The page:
Previous research suggests that Vitamin C depletion modifies energy expenditure and, in particular, fat oxidation. Also, impaired fat oxidation has been implicated in the development of obesity and in failed weight loss attempts. The purpose of this study was to assess the effect of Vitamin C (VC) supplementation on fat kcal utilization during a 60 min walk at 50% maximal oxygen consumption using a randomized, double-blind, placebo-controlled, 4-week trial in obese men and women.
METHODS: Apparently healthy obese (BMI >30 kg/M2) men (n=4) and women (n= 11) (mean age: 34 ±11 years) unaware of their vitamin C status agreed to participate. Subjects were provided food for an energy restricted and vitamin C poor (∼ 40 mg day) diet and randomly assigned to either placebo (PL; n=8) or vitamin C (VC; 500 mg/d; n=8).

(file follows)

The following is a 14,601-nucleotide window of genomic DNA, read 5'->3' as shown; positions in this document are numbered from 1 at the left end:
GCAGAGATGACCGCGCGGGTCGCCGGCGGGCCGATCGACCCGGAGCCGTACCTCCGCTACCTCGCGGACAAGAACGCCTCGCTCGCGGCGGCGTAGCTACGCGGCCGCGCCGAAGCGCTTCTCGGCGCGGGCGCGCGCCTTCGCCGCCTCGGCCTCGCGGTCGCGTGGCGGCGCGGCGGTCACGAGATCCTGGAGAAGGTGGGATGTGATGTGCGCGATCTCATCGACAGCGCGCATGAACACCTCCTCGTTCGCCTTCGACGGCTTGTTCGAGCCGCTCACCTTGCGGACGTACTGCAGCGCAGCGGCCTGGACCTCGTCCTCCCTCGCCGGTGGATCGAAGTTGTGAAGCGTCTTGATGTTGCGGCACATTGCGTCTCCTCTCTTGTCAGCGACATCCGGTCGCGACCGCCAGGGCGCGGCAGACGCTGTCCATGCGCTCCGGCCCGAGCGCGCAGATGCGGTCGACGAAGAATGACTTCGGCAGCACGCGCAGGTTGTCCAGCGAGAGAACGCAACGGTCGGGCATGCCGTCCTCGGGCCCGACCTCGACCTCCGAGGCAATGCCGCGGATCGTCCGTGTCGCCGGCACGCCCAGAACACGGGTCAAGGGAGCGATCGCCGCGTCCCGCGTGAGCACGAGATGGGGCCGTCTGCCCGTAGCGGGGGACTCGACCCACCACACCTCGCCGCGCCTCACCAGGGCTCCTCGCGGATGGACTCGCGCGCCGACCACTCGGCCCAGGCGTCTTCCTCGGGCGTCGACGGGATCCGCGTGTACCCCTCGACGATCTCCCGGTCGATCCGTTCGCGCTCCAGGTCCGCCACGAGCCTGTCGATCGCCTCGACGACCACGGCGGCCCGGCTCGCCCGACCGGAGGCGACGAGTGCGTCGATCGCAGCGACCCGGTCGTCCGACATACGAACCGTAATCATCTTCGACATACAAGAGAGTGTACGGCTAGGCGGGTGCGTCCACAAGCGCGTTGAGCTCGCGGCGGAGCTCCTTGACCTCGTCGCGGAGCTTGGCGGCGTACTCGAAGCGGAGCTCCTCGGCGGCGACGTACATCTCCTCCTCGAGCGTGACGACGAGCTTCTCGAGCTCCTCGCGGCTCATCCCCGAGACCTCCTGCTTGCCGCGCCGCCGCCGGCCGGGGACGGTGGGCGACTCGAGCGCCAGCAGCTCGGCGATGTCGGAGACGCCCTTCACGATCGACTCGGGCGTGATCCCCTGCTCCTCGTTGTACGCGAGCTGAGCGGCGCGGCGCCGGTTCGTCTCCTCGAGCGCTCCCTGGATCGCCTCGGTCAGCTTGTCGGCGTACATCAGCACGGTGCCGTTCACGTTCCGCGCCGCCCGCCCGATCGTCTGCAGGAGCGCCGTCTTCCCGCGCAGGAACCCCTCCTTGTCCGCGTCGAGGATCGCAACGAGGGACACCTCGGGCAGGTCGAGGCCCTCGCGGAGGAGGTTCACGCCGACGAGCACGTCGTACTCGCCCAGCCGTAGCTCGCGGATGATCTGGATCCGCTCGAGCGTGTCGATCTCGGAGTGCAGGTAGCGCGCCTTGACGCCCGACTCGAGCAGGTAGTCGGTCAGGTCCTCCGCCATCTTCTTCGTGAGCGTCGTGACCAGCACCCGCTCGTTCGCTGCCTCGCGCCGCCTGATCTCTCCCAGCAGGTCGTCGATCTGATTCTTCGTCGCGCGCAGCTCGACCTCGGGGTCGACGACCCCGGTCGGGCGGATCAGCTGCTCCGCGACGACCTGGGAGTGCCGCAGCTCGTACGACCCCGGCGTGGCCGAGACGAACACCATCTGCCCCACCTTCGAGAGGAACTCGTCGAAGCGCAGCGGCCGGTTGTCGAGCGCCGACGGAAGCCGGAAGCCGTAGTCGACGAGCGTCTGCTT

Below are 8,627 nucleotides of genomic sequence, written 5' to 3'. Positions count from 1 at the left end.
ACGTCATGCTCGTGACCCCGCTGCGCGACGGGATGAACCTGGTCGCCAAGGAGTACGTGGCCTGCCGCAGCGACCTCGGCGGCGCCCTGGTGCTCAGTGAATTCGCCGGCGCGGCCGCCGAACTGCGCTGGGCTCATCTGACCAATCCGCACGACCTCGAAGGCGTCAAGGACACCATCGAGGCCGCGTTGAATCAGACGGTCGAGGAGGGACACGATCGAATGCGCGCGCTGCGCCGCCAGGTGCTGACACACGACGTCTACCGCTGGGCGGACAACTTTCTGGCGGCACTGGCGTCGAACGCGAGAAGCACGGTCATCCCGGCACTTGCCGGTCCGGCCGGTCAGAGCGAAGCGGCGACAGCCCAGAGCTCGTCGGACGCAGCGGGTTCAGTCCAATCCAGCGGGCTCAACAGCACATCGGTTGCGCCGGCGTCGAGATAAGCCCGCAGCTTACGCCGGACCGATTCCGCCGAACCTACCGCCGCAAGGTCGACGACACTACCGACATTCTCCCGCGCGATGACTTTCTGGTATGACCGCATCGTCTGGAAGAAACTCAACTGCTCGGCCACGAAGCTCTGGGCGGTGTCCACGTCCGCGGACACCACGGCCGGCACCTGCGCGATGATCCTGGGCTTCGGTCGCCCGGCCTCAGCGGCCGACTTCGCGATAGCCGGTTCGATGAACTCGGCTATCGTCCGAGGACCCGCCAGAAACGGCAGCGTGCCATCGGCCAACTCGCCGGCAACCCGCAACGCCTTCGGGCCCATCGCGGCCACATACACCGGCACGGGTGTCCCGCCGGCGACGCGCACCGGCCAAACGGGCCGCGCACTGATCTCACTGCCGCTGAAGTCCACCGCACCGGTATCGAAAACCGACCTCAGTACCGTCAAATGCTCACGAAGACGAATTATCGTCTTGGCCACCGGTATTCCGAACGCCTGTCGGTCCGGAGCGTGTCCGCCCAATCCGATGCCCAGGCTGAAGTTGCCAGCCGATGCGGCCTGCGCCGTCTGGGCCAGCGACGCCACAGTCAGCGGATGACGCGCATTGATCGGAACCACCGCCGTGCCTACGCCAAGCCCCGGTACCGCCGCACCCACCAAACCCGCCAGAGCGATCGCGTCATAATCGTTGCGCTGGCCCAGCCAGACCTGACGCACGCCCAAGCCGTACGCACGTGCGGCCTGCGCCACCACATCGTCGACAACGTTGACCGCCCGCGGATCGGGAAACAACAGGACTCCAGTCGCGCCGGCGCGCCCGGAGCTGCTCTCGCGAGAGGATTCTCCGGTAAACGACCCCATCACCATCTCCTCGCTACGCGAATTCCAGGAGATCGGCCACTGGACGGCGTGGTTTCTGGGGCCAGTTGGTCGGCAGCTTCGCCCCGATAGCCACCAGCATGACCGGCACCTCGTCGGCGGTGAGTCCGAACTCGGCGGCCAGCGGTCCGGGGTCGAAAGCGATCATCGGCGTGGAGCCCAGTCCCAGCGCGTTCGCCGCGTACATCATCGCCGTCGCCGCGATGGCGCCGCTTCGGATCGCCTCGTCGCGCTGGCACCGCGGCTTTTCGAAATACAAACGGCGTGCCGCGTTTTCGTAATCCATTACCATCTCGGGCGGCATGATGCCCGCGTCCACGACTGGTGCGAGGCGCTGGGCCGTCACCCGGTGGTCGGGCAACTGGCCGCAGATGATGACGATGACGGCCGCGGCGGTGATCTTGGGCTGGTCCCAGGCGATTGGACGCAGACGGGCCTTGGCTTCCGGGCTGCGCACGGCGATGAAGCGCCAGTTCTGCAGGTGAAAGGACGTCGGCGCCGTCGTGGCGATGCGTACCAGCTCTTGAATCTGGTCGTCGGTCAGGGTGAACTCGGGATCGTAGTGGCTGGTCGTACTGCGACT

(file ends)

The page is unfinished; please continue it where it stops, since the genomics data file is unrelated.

RESULTS: After 4 weeks of diet adherence, plasma vitamin C concentrations increased in VC (0.841 ± 0.034 and 1.089 ± 0.148 mg/dL for weeks 0 and 4 respectively) and decreased in PL (0.732 ±0.108 and 0.538 ± 0.117 mg/dL) (p < 0.001 for time × group effect). Body mass was reduced significantly (p < 0.001, time effect only): −4.1 and −4.3 kg in VC and PL, respectively. Body fat mass decreased in both groups, but this reduction approached significance only for VC (−1.7 kg; p=0.077). No significant differences (p > 0.05) were noted between groups during the 60 minute walk in energy expenditure (kcal/min), relative percent of VO2 max (51 ± 1.0%), mean work rate (kgm/min) or mean heart rate (bpm). However, mean RER for minutes 40–60 was 0.78 ± .04 for VC and 0.81 ± .05 for PL creating a trend (p = 0.077) for the contribution of fat kcal/min to be higher in VC vs. PL: 6.06 ± 1.1 vs. 4.8 ±1.1 kcal/min.
CONCLUSIONS: These preliminary data suggest that vitamin C status may influence fat oxidation during prolonged moderate walking in obese individuals on a calorie-restricted diet. This research was supported by a grant from the General Mills, Bell Institute of Health and Nutrition.